Design/manufacturing flaws: Will the avoidable be avoided in future?
The rigor with which composites designers and fabricators approach manufacture of parts and structures for aerospace and automotive applications is apparently not being employed in the production of some sporting goods parts, leading to product failure and, in some cases, injury and death.
The rigor with which composites designers and fabricators approach manufacture of parts and structures for aerospace and automotive applications is apparently not being employed in the production of some sporting goods parts, leading to product failure and, in some cases, injury and death. That’s the contention of Dr. Scott Beckwith, principal of BTG Composites (Taylorsville, UT, US), who offered a review at CAMX 2015 (Oct. 26-29, Dallas, TX, US) of his analysis of evidence in several product liability cases that involved carbon fiber bicycle forks and carbon fiber arrows.
Beckwith, who says he has testi- fied, to date, in 25-30 civil suits involving failure of advanced carbon fiber composites in either bicycles or arrows, has found in many cases that manufacturers fail to perform fundamental structural design analysis, design allowables studies, materials allowables studies, process optimization, as-built product testing and/or rigorous and ongoing quality control. This failure, he contends, spans many manufacturers in many countries and cannot be isolated to one brand or facility or manufacturing process.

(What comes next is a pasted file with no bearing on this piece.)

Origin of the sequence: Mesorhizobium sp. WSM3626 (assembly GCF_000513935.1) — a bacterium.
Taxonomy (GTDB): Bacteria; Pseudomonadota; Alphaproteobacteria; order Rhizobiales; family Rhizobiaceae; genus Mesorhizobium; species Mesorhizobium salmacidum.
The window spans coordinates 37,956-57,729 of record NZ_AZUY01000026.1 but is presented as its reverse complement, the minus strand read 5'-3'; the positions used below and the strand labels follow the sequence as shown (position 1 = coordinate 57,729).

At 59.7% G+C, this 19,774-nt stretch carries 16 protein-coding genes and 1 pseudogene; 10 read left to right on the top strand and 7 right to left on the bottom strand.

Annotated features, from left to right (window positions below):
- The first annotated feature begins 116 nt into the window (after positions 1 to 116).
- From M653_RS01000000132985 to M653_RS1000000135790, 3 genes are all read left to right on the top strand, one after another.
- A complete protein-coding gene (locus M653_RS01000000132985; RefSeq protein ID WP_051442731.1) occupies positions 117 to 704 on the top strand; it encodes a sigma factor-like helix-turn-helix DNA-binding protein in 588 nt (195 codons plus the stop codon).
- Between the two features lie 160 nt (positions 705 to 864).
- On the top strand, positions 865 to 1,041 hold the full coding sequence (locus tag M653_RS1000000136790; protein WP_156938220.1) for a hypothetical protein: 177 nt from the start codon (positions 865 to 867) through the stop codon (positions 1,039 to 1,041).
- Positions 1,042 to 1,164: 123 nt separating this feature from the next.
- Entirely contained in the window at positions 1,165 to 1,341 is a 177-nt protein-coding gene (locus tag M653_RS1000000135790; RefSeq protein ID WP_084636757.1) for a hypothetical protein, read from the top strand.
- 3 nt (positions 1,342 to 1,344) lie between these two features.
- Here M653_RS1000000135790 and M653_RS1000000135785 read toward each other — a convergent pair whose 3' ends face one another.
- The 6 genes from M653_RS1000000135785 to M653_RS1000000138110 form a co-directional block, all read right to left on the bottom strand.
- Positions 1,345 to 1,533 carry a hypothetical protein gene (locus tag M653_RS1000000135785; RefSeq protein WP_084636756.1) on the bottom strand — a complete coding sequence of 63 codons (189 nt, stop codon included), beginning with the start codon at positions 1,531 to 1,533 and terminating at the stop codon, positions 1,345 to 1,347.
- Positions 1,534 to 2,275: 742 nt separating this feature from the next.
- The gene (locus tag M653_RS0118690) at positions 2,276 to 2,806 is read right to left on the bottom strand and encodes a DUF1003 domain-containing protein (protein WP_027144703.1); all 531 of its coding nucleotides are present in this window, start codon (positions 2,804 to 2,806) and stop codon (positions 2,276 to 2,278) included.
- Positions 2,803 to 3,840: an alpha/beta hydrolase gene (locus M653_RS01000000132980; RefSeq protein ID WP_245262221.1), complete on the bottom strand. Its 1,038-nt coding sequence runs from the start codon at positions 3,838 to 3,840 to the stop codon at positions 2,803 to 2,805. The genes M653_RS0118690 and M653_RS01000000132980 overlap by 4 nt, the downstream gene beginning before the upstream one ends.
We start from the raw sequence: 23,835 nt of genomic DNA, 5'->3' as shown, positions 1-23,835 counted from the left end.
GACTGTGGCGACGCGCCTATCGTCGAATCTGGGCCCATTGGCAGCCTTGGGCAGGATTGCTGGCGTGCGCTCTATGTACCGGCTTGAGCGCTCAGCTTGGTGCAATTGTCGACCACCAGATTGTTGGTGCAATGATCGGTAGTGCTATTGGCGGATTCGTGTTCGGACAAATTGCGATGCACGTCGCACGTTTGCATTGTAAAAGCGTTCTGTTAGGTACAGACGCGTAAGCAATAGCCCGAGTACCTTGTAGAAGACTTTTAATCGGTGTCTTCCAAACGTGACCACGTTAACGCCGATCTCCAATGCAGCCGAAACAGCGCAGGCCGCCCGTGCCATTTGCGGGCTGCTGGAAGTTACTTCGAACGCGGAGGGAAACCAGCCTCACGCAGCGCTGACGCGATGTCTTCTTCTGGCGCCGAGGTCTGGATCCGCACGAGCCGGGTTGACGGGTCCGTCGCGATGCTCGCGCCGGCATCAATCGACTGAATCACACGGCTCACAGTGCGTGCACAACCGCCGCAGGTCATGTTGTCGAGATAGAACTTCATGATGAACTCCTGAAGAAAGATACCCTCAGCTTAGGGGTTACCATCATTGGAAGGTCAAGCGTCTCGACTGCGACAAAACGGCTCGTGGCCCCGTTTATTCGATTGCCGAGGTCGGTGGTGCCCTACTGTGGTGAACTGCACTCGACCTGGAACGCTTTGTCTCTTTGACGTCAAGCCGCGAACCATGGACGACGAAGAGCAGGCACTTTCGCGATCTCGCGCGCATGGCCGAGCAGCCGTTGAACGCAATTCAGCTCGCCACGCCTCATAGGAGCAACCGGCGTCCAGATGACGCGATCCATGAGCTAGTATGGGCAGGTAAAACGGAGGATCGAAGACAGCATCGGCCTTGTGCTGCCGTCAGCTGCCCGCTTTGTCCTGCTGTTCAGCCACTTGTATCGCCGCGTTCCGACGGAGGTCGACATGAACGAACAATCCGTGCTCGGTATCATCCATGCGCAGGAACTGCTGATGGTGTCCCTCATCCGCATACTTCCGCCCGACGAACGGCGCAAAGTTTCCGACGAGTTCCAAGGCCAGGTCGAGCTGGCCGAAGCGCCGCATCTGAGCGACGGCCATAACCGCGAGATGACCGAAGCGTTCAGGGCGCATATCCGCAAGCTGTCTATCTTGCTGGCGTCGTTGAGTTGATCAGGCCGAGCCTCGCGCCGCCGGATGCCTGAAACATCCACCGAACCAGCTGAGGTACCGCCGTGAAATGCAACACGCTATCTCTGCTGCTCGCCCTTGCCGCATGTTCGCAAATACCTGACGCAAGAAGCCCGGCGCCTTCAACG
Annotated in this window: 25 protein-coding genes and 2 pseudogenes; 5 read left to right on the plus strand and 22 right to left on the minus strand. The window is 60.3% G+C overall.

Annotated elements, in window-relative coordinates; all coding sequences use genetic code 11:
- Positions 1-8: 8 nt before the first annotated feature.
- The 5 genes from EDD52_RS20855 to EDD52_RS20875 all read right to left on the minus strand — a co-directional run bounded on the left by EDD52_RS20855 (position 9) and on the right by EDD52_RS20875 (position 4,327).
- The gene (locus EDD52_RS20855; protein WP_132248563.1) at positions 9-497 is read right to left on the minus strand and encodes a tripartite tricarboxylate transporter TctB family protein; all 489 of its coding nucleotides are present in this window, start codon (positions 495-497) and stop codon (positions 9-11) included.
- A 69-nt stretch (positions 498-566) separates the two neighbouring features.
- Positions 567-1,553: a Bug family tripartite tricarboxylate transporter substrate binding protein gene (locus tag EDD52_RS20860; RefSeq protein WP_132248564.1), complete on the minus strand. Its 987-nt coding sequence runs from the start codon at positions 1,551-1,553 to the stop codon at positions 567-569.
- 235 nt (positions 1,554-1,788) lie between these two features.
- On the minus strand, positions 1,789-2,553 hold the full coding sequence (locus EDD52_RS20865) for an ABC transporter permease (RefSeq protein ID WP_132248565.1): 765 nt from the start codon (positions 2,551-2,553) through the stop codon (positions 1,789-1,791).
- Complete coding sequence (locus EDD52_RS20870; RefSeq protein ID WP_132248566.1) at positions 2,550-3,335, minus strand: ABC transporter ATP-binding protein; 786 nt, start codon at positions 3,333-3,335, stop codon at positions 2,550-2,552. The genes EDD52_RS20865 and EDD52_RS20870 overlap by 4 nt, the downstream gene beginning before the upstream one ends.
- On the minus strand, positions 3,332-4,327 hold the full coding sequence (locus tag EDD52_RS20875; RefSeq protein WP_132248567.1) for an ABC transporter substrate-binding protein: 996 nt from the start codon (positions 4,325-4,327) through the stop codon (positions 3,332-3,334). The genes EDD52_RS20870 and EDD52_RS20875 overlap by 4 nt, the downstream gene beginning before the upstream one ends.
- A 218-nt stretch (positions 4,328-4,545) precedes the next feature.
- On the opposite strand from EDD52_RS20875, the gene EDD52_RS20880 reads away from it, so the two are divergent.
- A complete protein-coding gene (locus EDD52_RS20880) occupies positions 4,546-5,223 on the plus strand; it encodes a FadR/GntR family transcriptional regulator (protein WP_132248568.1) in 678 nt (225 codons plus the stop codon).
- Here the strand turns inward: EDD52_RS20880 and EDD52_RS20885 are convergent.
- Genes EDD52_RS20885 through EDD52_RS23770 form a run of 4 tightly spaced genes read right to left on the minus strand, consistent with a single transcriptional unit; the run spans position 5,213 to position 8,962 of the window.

“There is, in many cases, a complete lack of good design, analysis and manufacturing optimization practices,” he argues, compounded in many instances by a desire to manufacture parts quickly for large production quantities, which leads, he contends, to manufacturing shortcuts that cause significant flaws.
He says he has found in many of these litigated composite products, excess moisture in molding processes, loss of pressure, loss of vacuum, temperature deviations, foreign object debris and other problems. The effect on product quality is elevated poros- ity (some as high as 15%), delamina- tions, wavy fibers, resin-rich regions, resin-starved regions and fiber movement.
The most significant product fail- ures, Beckwith says, involve product flaws that lead to failure of a bike fork at speeds, often under 32 kph, that in almost all cases causes head or upper-body trauma severe enough to maim or kill the cyclist. Beckwith says correcting these design and manufacturing problems is not difficult, and he points to easily accessed ASTM D-30 stan- dards, which outline good, basic principles of determining composite materi- als allowables generation, process optimization, as-built product testing and product lot testing.
The question, from the audience, was how bicycle manufacturers might be incentivized to improve their manufacturing operations to help ensure product quality. Beckwith says he hopes that the industry will correct itself, but given the liability insurance some manufacturers carry, he fears that injuries from product failure might just be “the cost of doing business.”